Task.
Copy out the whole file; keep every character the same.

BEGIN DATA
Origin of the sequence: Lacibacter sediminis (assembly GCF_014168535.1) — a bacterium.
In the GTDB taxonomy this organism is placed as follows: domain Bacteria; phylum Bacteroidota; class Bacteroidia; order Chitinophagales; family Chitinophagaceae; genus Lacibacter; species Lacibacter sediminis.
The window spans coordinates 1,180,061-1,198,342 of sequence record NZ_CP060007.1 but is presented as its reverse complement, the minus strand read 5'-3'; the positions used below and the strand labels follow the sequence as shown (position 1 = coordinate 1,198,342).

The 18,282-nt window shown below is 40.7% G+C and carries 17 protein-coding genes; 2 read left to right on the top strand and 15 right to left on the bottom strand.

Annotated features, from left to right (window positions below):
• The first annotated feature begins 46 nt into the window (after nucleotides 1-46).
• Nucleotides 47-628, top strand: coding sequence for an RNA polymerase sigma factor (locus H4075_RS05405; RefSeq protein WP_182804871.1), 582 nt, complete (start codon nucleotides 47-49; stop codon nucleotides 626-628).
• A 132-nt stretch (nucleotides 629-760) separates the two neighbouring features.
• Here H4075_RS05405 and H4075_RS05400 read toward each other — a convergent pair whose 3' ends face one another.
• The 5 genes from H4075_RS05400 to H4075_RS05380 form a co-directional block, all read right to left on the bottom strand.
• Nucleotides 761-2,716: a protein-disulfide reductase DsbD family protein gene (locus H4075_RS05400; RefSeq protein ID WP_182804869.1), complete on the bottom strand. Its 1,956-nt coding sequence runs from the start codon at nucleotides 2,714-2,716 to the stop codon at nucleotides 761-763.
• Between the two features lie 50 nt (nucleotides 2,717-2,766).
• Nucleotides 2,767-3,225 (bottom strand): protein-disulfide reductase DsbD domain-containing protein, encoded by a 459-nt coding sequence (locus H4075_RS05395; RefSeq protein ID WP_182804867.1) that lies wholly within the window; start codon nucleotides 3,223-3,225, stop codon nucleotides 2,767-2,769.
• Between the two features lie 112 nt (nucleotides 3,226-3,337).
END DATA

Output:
Origin of the sequence: Lacibacter sediminis (assembly GCF_014168535.1) — a bacterium.
In the GTDB taxonomy this organism is placed as follows: domain Bacteria; phylum Bacteroidota; class Bacteroidia; order Chitinophagales; family Chitinophagaceae; genus Lacibacter; species Lacibacter sediminis.
The window spans coordinates 1,180,061-1,198,342 of sequence record NZ_CP060007.1 but is presented as its reverse complement, the minus strand read 5'-3'; the positions used below and the strand labels follow the sequence as shown (position 1 = coordinate 1,198,342).

The 18,282-nt window shown below is 40.7% G+C and carries 17 protein-coding genes; 2 read left to right on the top strand and 15 right to left on the bottom strand.

Annotated features, from left to right (window positions below):
• The first annotated feature begins 46 nt into the window (after nucleotides 1-46).
• Nucleotides 47-628, top strand: coding sequence for an RNA polymerase sigma factor (locus H4075_RS05405; RefSeq protein WP_182804871.1), 582 nt, complete (start codon nucleotides 47-49; stop codon nucleotides 626-628).
• A 132-nt stretch (nucleotides 629-760) separates the two neighbouring features.
• Here H4075_RS05405 and H4075_RS05400 read toward each other — a convergent pair whose 3' ends face one another.
• The 5 genes from H4075_RS05400 to H4075_RS05380 form a co-directional block, all read right to left on the bottom strand.
• Nucleotides 761-2,716: a protein-disulfide reductase DsbD family protein gene (locus H4075_RS05400; RefSeq protein ID WP_182804869.1), complete on the bottom strand. Its 1,956-nt coding sequence runs from the start codon at nucleotides 2,714-2,716 to the stop codon at nucleotides 761-763.
• Between the two features lie 50 nt (nucleotides 2,717-2,766).
• Nucleotides 2,767-3,225 (bottom strand): protein-disulfide reductase DsbD domain-containing protein, encoded by a 459-nt coding sequence (locus H4075_RS05395; RefSeq protein ID WP_182804867.1) that lies wholly within the window; start codon nucleotides 3,223-3,225, stop codon nucleotides 2,767-2,769.
• Between the two features lie 112 nt (nucleotides 3,226-3,337).